Water Skiing Basics
Good Water Skiing Form
Published: June 13, 2007
So you learned how to get up on water skis! Now it's time to master staying up. There are a few things to keep in mind for a beginning water skiier. Not only will they make you more stable on the water, they'll help you ski longer, look better, and hurt less.
Tip 1: Bend your knees.
Your knees are your shock absorbers. You need to keep them bent and loose to absorb the shock of any waves you may encounter. If you don't bend your knees, you will end up absorbing the waves at your waist, making you very unstable. Not to mention your back will hurt in the morning.
Tip 2: Straighten your back.
Bending your knees will allow you to straighten your back. This will give you a more relaxed composure. Many new skiers spend the whole time hunched over at the waist. This is the sure sign of a novice skier. Do your back a favor, stand up.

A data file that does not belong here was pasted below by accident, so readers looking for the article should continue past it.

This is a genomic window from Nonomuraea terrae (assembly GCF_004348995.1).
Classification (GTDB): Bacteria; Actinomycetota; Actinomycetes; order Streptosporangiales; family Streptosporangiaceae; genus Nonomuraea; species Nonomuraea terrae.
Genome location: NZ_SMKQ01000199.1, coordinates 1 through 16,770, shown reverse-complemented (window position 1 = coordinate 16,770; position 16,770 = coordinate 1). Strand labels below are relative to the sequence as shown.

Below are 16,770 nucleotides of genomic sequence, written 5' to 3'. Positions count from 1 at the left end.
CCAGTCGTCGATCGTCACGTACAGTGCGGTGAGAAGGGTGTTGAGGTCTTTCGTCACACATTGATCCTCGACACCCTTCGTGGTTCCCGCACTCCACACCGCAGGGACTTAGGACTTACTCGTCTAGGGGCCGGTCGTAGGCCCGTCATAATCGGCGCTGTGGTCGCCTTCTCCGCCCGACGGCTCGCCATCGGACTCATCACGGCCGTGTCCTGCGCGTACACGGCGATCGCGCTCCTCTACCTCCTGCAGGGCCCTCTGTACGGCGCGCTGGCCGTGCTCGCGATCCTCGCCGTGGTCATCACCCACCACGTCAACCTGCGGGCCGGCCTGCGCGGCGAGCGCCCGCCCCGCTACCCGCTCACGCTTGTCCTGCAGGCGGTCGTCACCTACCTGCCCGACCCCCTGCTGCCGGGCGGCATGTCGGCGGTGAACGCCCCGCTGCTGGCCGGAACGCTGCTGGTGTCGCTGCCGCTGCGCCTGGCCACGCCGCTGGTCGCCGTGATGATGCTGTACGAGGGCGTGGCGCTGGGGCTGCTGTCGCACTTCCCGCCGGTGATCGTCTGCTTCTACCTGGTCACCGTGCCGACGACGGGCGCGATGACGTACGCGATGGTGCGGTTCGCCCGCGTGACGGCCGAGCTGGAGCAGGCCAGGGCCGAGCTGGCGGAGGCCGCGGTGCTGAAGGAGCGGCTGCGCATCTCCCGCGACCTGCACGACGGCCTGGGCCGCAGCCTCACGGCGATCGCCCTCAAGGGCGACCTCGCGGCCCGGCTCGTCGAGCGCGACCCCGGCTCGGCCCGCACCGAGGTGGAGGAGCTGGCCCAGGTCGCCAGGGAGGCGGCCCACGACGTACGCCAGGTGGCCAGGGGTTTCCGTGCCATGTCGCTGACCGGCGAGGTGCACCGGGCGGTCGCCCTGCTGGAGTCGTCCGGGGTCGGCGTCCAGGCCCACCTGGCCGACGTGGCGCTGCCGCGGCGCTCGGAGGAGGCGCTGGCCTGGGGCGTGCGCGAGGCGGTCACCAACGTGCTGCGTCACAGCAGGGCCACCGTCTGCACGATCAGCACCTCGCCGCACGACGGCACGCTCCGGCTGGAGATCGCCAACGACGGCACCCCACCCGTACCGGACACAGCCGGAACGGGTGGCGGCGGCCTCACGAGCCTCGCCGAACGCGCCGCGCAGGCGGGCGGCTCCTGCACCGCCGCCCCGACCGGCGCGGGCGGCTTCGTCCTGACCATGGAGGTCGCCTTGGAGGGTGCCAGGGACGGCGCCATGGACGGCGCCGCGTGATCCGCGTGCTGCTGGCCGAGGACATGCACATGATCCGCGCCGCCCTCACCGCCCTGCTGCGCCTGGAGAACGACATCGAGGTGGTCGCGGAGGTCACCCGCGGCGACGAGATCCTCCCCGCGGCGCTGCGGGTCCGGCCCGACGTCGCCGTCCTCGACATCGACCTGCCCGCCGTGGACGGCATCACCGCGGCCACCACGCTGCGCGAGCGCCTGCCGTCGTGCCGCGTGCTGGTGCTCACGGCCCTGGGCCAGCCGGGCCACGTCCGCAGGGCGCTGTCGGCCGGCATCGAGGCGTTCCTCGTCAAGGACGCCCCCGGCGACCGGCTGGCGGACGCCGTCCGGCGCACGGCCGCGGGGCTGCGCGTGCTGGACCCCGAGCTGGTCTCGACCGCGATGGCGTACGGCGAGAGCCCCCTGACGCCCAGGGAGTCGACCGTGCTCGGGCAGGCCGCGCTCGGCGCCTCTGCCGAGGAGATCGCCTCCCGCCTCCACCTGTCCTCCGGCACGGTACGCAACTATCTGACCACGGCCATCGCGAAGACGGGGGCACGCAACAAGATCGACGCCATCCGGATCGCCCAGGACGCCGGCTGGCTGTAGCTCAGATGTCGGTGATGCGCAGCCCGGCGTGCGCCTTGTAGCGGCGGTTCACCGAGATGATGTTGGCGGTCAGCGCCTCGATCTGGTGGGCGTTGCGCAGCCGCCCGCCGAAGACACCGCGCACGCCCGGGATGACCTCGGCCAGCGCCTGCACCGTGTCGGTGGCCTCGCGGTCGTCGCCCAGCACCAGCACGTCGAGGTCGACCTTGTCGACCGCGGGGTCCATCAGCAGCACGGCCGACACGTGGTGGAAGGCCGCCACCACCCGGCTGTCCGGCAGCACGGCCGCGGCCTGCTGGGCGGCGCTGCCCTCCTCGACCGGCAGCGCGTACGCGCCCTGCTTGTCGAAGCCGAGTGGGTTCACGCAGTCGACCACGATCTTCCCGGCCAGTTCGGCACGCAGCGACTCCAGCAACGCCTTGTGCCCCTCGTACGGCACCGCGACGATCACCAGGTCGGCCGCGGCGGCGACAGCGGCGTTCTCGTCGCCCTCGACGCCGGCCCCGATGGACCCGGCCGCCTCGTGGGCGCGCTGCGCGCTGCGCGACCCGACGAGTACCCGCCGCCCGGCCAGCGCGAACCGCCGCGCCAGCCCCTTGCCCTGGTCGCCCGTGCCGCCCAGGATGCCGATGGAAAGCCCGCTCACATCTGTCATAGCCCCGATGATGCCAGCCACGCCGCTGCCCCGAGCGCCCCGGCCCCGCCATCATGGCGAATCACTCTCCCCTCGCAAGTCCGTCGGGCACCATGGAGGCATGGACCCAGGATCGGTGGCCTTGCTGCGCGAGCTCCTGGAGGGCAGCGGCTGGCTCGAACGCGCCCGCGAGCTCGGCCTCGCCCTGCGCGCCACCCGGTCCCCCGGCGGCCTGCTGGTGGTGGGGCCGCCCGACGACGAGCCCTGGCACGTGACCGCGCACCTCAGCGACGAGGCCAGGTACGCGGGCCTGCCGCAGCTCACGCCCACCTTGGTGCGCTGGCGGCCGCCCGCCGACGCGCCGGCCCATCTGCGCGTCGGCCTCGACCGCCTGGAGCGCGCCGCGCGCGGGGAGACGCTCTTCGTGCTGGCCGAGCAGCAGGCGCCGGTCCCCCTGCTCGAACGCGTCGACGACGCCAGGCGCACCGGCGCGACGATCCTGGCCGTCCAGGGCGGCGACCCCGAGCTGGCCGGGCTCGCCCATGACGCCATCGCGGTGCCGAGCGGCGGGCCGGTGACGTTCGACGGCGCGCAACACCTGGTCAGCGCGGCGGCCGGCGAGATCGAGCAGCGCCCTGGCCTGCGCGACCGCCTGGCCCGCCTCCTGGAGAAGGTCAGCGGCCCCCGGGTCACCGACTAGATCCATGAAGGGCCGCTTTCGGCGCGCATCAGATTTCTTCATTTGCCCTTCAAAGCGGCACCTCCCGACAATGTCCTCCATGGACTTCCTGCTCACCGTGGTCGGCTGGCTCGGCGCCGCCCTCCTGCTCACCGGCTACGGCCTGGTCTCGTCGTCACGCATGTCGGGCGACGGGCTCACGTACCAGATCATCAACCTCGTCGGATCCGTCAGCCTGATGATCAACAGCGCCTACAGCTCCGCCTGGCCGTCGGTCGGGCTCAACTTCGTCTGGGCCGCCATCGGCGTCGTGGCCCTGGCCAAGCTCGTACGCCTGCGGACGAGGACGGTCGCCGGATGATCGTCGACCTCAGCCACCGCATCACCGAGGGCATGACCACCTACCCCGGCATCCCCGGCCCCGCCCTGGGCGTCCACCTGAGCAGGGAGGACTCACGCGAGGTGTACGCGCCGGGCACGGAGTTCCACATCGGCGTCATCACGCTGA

Tip 3: Extend your arms.
Your arms are what deal with any slack in the line. When you get slack, you need pull your arms in so that your don't fall over, but many new skiers keep their hands close to their chest. When slack comes along, they have no way to compensate and fall over backwards. Extending your arms will make you much more stable.
Tip 4: Center your weight over both skis.
We haven't gotten there yet, but in the steering article, you will learn that putting more weight on one foot will cause you to turn. If you just want to go straight, center your weight.
Tip 5: Keep your skis together.
Nobody likes to do the splits. Your skis shouldn't be so close to each other that they're touching, but your feet should be less than shoulder width apart.
If you keep these simple things in mind, you'll be skiing marathon laps around the lake. And once you can stably ski around, you are ready to learn how to steer on two skis.